Because timber is inconsistent, it must be stress graded so that it can be set to different uses. There are many different uses for timber; floor joists, ceiling joists, roof rafters, hip rafters and roof trusses. TRADA literature is responsible for grading the timber, their uses and the average span of the timber.
Metal has multiple uses in construction because of its diversity. The metal that is used the most in construction is mild steel. Steel is very strong and can cope well many different situations; steel can also have a small high of elasticity in it depending on its size and width. Steel can normally take a high amount of stress and will return to its original shape, meaning that steel has a high elastic limit. Steel has no prosperity, meaning that is has no air gaps in it and cannot absorb water. Steel is a water proof material and can be used to store water, block an area or route of water or to protect something from water e.g. steel roof sheeting. When steel is heated it will expand. Steel, like any other metal, is a very good conductor of thermal and electrical energy. This meant that metals can be used as electrical wiring and radiators. Steel, because of its density, allows it to be a durable material. But it may rust if it is not maintained. Metal is used a lot in construction; lead roof lining, stainless steel wall tiles, steel frames and galvanised roof straps.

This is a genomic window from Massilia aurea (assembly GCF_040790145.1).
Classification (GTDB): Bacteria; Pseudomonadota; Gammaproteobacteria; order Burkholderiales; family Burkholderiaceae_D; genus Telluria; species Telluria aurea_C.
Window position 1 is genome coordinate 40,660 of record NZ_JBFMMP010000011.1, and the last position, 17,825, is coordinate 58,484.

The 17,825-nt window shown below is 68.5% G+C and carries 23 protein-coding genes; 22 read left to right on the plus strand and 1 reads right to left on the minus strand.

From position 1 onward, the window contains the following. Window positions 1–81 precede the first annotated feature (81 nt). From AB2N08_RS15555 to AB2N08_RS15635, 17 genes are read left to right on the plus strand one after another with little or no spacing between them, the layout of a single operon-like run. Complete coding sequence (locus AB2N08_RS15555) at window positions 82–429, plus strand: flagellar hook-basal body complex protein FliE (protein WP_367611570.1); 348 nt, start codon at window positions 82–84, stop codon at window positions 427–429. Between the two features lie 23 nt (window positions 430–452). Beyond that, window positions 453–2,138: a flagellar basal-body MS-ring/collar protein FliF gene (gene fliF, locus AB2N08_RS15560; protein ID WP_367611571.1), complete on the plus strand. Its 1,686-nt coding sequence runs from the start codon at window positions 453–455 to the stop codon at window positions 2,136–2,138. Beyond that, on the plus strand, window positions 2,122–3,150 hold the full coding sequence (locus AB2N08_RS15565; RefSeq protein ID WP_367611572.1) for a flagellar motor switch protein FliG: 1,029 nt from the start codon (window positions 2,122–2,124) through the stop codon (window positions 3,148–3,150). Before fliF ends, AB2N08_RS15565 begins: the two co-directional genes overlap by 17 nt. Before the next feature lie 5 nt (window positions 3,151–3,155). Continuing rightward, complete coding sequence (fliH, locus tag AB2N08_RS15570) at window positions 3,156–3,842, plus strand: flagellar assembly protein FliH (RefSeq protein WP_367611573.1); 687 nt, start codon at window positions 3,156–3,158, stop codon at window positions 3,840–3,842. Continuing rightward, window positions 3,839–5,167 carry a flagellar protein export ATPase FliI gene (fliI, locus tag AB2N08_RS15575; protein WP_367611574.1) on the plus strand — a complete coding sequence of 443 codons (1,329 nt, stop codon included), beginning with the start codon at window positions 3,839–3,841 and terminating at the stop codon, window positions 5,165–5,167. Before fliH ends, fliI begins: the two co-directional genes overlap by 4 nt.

Plastics are another material that is frequently used lots in construction. Plastics are complex compounds that are produced by polymerisation. Plastics are malleable, so they can be altered and moulded into any shape and used for many different things. . Plastic is very resilient and does not degrade. They are also very versatile and most plastics are water proof and cheap. Plastic is not a very strong material and, but plastic has high elasticity, so it will begin to deform quicker but will return to its original shape. Plastic is not a very porous material and will resist water well, making it a good material to stop the flow of water. This also means that the moisture movement within plastic would not change as because it has no air pockets that can fill with moisture. Although plastic has a high electrical resistivity, it has a very high thermal conductivity, making it a good material to insulate wiring, but also a good material to distribute heat. Plastics are not very durable as they can scratch easily and can become weathered, so are often used inside and covered.